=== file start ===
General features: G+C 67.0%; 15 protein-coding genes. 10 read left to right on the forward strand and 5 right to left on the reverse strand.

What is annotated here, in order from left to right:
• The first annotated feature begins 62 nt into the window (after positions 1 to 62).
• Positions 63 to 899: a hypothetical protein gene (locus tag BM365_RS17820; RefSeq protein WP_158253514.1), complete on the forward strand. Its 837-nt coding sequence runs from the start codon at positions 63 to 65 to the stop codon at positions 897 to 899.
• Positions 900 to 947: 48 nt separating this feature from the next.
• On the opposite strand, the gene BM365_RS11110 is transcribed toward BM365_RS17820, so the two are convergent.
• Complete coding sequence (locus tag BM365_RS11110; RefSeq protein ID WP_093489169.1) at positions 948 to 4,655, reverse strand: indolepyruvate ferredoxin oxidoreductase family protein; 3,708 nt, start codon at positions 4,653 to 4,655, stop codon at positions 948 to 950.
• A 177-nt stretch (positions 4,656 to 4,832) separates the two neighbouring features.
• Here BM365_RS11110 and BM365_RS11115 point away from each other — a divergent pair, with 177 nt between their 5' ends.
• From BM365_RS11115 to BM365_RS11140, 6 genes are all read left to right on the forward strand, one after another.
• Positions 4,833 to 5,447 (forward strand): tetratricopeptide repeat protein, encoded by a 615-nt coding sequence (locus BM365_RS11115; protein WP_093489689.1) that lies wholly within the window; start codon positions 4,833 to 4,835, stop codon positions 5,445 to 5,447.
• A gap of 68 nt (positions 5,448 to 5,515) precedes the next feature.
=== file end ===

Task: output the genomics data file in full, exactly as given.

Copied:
General features: G+C 67.0%; 15 protein-coding genes. 10 read left to right on the forward strand and 5 right to left on the reverse strand.

What is annotated here, in order from left to right:
• The first annotated feature begins 62 nt into the window (after positions 1 to 62).
• Positions 63 to 899: a hypothetical protein gene (locus tag BM365_RS17820; RefSeq protein WP_158253514.1), complete on the forward strand. Its 837-nt coding sequence runs from the start codon at positions 63 to 65 to the stop codon at positions 897 to 899.
• Positions 900 to 947: 48 nt separating this feature from the next.
• On the opposite strand, the gene BM365_RS11110 is transcribed toward BM365_RS17820, so the two are convergent.
• Complete coding sequence (locus tag BM365_RS11110; RefSeq protein ID WP_093489169.1) at positions 948 to 4,655, reverse strand: indolepyruvate ferredoxin oxidoreductase family protein; 3,708 nt, start codon at positions 4,653 to 4,655, stop codon at positions 948 to 950.
• A 177-nt stretch (positions 4,656 to 4,832) separates the two neighbouring features.
• Here BM365_RS11110 and BM365_RS11115 point away from each other — a divergent pair, with 177 nt between their 5' ends.
• From BM365_RS11115 to BM365_RS11140, 6 genes are all read left to right on the forward strand, one after another.
• Positions 4,833 to 5,447 (forward strand): tetratricopeptide repeat protein, encoded by a 615-nt coding sequence (locus BM365_RS11115; protein WP_093489689.1) that lies wholly within the window; start codon positions 4,833 to 4,835, stop codon positions 5,445 to 5,447.
• A gap of 68 nt (positions 5,448 to 5,515) precedes the next feature.